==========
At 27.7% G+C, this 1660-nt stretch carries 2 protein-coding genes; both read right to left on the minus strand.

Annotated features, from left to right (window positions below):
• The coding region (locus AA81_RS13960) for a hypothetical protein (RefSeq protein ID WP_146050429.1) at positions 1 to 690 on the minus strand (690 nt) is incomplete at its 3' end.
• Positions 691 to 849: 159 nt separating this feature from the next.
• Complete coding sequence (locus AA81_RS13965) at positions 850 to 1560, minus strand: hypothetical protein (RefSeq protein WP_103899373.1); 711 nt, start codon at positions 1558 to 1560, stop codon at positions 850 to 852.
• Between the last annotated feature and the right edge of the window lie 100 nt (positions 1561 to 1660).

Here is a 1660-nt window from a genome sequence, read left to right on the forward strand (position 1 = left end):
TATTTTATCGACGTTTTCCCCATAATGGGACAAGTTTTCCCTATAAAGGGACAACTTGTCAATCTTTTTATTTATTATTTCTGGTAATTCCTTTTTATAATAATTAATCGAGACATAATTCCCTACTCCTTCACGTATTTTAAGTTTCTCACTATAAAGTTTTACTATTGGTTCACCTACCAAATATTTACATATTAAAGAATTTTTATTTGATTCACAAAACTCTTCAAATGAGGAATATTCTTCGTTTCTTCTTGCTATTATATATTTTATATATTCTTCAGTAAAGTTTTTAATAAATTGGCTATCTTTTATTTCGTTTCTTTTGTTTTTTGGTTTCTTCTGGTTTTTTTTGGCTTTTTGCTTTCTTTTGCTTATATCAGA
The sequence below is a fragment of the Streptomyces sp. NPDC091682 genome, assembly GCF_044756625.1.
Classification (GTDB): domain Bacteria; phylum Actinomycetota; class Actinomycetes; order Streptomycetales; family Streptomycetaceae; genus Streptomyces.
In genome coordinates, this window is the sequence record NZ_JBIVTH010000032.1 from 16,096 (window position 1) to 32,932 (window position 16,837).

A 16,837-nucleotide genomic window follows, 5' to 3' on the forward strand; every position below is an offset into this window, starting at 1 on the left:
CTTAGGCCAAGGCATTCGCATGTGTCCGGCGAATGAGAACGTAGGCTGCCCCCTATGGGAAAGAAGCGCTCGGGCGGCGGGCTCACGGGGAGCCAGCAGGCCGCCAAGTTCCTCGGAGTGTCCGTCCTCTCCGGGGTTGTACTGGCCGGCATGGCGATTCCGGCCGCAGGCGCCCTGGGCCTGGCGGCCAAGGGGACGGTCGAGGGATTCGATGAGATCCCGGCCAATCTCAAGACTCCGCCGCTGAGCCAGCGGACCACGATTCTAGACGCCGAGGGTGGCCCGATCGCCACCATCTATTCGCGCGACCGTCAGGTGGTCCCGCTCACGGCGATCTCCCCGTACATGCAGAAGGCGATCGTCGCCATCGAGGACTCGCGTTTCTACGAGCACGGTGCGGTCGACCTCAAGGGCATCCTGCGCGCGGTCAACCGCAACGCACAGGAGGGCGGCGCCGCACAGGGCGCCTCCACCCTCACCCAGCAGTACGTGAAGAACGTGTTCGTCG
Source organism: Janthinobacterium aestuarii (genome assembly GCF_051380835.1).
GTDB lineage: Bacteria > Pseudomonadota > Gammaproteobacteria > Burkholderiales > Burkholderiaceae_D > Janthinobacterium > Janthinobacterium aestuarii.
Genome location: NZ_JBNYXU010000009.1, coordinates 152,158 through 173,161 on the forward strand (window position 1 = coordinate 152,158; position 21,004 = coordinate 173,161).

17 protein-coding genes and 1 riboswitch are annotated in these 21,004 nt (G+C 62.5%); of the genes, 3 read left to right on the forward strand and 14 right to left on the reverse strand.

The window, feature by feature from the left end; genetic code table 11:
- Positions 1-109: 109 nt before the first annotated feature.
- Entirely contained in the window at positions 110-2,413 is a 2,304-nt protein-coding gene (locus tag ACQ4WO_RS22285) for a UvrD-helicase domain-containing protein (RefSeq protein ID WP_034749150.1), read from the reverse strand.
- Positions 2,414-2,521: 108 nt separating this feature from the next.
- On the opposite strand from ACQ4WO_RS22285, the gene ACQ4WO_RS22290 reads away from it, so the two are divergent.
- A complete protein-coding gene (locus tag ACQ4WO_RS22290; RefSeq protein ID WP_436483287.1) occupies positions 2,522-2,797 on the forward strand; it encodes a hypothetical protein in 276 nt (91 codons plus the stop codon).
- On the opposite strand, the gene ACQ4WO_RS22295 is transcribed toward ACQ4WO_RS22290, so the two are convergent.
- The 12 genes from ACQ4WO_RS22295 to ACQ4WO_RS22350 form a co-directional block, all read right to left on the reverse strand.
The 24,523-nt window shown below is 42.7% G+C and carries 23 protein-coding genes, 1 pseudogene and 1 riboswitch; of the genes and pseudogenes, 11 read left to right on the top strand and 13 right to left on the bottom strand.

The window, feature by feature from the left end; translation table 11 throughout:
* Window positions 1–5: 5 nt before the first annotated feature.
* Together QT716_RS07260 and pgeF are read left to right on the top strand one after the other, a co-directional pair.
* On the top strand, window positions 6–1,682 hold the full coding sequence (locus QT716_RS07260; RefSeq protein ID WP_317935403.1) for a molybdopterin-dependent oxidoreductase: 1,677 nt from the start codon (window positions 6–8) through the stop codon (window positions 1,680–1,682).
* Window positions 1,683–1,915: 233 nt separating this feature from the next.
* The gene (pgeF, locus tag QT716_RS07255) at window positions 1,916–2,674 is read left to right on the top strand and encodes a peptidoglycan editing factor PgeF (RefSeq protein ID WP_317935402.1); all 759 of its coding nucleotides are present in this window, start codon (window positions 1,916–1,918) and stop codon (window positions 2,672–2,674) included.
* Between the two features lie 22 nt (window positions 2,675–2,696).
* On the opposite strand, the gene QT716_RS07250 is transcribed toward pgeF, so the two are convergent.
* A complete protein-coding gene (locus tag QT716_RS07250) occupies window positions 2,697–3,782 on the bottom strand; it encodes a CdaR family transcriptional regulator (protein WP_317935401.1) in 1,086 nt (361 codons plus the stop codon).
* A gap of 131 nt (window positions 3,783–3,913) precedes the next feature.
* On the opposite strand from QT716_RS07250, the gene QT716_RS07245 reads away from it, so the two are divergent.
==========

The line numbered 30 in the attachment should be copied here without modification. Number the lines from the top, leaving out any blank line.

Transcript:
* On the top strand, window positions 6–1,682 hold the full coding sequence (locus QT716_RS07260; RefSeq protein ID WP_317935403.1) for a molybdopterin-dependent oxidoreductase: 1,677 nt from the start codon (window positions 6–8) through the stop codon (window positions 1,680–1,682).